The Us Investing in US Economic Rebirth Plan
By Lowell Klessig
The financial markets are screaming that the $700,000,000,000 bailout is not enough. A rescue was needed but we should not be throwing more money at the very institutions and CEOs that have proven to be greedy and incompetent..
With the bailout, each citizen (man, woman, and child) has assumed $2000 of the bad debts of the banks that have fostered, nurtured, and proudly displayed the greed of their CEOs. In additional to being greedy, they had no idea what risks they were taking with other people's money. And most salient of all, they didn't care. After all, they had not had a party like this since the 1920s.
CEOs in other countries are not like American CEOs. While American CEOs have been earning about 400 times as much as the average wage of their employees, the ratio in other countries is much less. About 60 in Brazil and Mexico. Less than 30 in Canada, France, Germany and South Korea. And only 11 in Japan.
For a specific example, the CEO of Exxon-Mobil made $69.7 million in 2005 (and much more since then). The CEOs of major European oil companies British Petroleum (BP) and Dutch Royal Shell made less than 10% of their American counterpart. This extreme greed is uniquely American--it's a cultural thing. American brand individual freedom and raw capitalism have carried us to the edge of an economic abyss. Only a concerted effort of the entire nation can bring us back from the edge.
Consider an entirely different "rescue" paradigm - a paradigm based not on corporate socialism but on economic decisions by 350 million American citizens. With the bailout, every citizen gave Wall Street $2000. Instead, what if the government had given us (US citizens) that money? What if we could have invested it ourselves? What if each citizen was given a voucher for $2000 that they could use in one of four ways:
1) Pay down the mortgage-now.
2) Buy a $1000 24-month CD and a $1000 48-month CD from a FDIC-insured bank with no early withdrawal option.
3) Invest in the education of their children or grandchildren through one of the many 529 college savings plans that provide tax free earnings when used to pay tuition.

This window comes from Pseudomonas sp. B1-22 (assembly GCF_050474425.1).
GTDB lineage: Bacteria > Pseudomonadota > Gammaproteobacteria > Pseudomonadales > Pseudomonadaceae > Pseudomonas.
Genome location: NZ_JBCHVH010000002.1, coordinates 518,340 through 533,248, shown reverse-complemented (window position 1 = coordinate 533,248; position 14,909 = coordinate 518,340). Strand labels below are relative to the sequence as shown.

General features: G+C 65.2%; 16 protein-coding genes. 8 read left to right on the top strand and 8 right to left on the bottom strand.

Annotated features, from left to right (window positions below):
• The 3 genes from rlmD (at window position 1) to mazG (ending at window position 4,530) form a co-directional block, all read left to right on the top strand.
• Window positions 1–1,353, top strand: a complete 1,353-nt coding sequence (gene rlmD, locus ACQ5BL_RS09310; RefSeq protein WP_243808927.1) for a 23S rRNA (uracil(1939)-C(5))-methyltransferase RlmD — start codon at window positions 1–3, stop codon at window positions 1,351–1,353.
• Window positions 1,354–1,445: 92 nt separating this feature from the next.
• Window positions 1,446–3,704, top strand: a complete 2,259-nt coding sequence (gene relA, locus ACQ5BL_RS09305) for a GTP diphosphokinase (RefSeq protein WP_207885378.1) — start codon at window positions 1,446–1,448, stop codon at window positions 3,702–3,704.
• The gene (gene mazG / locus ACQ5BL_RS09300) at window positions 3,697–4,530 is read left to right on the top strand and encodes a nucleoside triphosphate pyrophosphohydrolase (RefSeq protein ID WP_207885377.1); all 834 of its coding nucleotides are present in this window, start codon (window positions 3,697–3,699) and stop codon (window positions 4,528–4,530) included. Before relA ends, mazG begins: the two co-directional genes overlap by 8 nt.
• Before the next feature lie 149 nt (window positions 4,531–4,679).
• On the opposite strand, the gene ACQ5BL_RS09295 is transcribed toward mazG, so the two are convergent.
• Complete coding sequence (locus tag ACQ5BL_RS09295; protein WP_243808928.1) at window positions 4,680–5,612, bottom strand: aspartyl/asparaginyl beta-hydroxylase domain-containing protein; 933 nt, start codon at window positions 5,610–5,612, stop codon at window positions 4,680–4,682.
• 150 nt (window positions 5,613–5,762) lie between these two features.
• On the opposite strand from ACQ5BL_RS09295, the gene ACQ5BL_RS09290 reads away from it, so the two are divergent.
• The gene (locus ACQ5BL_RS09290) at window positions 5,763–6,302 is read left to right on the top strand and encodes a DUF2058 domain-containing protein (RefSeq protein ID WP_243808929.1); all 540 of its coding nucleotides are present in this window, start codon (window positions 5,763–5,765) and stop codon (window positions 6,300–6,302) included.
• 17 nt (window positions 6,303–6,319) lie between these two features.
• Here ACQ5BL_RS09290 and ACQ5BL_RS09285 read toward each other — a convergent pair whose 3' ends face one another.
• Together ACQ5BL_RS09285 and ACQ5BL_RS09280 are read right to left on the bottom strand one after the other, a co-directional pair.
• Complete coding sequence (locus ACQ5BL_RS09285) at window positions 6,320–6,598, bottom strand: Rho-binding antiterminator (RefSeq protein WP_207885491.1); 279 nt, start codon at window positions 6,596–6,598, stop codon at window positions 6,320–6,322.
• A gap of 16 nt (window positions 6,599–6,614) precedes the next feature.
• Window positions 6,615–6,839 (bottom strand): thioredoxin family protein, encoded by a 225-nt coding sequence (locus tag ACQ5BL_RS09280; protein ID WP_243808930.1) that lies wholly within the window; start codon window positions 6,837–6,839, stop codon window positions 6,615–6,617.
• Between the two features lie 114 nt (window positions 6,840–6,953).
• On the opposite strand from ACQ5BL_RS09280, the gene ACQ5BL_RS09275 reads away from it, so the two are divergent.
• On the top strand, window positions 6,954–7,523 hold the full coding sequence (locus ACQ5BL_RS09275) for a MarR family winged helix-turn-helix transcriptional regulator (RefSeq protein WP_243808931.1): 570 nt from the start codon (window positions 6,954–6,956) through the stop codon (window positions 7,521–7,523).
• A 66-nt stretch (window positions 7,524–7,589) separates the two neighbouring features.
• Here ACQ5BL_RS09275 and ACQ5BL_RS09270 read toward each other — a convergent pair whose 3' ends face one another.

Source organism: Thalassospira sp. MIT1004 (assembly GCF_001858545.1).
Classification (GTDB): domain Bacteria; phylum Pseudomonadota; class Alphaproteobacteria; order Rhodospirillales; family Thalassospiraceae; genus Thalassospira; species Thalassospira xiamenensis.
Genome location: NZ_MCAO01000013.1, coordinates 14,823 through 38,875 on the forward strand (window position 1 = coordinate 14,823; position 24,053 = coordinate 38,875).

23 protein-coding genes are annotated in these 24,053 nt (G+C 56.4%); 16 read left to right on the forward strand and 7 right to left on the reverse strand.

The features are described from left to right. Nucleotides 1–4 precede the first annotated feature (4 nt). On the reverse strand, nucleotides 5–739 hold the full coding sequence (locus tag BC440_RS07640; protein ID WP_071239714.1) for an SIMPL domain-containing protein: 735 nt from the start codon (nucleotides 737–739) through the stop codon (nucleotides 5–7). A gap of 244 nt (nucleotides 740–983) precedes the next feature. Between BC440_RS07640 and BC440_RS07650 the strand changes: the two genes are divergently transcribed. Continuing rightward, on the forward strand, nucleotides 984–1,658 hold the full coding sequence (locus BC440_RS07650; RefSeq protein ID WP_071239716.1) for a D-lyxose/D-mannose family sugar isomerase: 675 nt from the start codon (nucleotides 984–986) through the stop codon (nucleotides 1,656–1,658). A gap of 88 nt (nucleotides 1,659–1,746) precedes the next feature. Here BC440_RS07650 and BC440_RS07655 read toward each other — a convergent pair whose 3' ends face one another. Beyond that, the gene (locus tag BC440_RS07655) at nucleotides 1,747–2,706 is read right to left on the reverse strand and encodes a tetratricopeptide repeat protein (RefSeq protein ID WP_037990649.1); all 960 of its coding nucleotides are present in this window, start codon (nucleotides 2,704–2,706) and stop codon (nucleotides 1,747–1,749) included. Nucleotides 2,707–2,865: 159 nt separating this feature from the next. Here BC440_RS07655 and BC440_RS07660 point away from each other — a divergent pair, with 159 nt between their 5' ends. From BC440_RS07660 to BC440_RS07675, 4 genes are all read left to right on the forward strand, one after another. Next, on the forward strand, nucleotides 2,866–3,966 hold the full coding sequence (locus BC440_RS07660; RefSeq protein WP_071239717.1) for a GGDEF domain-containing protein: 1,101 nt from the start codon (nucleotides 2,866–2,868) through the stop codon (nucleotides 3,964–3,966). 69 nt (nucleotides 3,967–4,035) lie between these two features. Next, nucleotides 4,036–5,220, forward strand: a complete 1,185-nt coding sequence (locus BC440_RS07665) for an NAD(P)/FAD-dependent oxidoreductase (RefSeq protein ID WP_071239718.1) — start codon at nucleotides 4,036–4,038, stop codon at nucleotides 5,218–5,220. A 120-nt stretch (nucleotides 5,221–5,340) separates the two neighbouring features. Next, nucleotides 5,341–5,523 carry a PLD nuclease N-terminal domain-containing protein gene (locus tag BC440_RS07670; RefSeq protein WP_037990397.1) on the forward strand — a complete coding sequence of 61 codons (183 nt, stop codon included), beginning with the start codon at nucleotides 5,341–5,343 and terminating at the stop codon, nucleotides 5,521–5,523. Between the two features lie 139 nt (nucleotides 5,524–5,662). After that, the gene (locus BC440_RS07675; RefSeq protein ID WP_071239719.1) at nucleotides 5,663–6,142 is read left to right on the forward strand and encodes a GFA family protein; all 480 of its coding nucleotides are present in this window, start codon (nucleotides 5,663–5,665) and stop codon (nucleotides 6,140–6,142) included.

4) Invest in a mutual fund that holds at least 20 stocks or bonds within a fund family that offers flexible investment options but is structured to allow no more than a 20% withdrawal per calendar year.
The $2000 for minors (under 18) would automatically be invested in a 529 educational account. If the funds had not been used by the time the minor reached age 22, they could be withdrawn at that time.
The Us Investing in U.S. Economic Rebirth Plan would immediately help those people behind on their mortgage payments..
The Us Investing in U.S. Economic Rebirth Plan would re-capitalize our banks when the new CDs are purchased. Re-capitalization would also occur as some investors in the education funds and mutual funds chose short term and fixed income investment funds.
The Us Investing in U.S. Economic Rebirth Plan would give tens of millions of young Americans a better shot at a university or technical college education.
The Us Investing in U.S. Economic Rebirth Plan would revive the stock market as old and new investors regain confidence from the actions of millions of other Americans making five year commitments to equity investing.
Most importantly, the Us Investing in U.S. Economic Rebirth Plan would treat everyone equally. It would give every American an equal chance to contribute and benefit from an economic recovery.
God forbid we need another huge rescue plan. But if we do, the Us Investing in U.S Economic Rebirth Plan would provide both efficiency and equity.
The next President and the new Congress need to think outside of the reeking box filled with the litter of greed at any price. Perhaps they will to let us invest in ourselves.
Lowell Klessig is Emeritus Professor of Integrated Resource Management, University of Wisconsin-Stevens Point. He has traveled to 48 countries and taught in eight. When he isn't traveling, he writes and raises beef cattle in central Wisconsin.
Lowell Klessig is Emeritus Professor of Integrated Resource Management at the University of Wisconsin-Stevens Point. In addition to articles in professional journals, he has authored numerous Extension publications in non-technical terms for adult audiences. He served as Executive Director of the Wisconsin Rural Leadership Program. He has travelled to 48 countries and taught in eight foreign countries. He writes a monthly column for a Midwestern weekly newspaper and does occasional magazine features. (A one page bio summary is available electronically upon request.)
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